self-nucleation and enhanced nucleation of polymers

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Self-Nucleation and Enhanced Nucleation of Polymers


  • Self-Nucleation and Enhanced Nucleation of Polymers. Definition of a Convenient Calorimetric Efficiency Scale and Evaluation of Nucleating Additives in lsotactic Polypropylene (a! Phase)


    lnstitut Charles Sadron (CRM-EAHP), CNRS-ULP Strasbourg 6, rue Boussingault 67083 Strasbourg Cbdex, France


    A simple, convenient and reliable calorimetric efficiency scale is proposed for the evaluation of nucleating additives for polymers. The scale is based on conventional differential scanning calorimetry cooling runs and makes use of a crystallization range determined in self-nu- cleation experiments. It can be correlated with spherulite sizes, and indicates the potential range of improvement of nucleating additives. Typical nucleating agents for isotactic poly- propylene are evaluated; at best they rate at 60 to ca. 70% on this efficiency scale. 0 1993 John Wiley & Sons, Inc. Keywords: crystallization nucleation nucleating additives isotactic polypropylene



    Nucleating additives are used routinely in industrial practice to shorten injection-molding cycles and/or to impart improved optical and mechanical prop- erties to crystalline polymers by reducing spherulite sizes.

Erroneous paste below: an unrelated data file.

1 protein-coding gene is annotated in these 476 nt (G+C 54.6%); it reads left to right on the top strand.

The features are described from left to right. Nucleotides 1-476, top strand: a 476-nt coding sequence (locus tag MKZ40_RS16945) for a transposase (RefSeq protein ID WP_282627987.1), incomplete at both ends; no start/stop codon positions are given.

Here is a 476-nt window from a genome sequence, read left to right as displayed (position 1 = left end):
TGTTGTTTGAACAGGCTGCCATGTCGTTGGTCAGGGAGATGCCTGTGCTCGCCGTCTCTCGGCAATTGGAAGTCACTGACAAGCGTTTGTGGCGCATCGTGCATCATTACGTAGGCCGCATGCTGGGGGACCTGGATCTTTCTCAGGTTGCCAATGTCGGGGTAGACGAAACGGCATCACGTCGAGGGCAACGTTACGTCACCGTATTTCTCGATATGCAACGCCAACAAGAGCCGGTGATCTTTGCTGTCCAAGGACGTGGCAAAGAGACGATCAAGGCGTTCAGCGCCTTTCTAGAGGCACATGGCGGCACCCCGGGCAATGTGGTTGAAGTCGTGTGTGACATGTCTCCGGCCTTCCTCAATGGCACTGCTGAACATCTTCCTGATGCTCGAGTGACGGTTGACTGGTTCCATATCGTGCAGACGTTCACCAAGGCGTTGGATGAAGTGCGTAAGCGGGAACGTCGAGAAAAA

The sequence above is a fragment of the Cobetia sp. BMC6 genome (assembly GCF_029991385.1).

The efficiency of nucleating additives usually is measured by their impact on global crystallization kinetics. Two different variables may be considered (1) the reduction of the crystallization half-time at some fixed temperature T, (the only variable is the nuclei concentration N since the growth rate G is constant) ( 2 ) the shift to higher temperatures of the crystallization exotherm when cooling the sam- ple in a differential scanning calorimetry (DSC) ex- periment ( N and G are variables). In both cases, comparison is made with a reference, taken to be the blank polymer, the polymer with no additives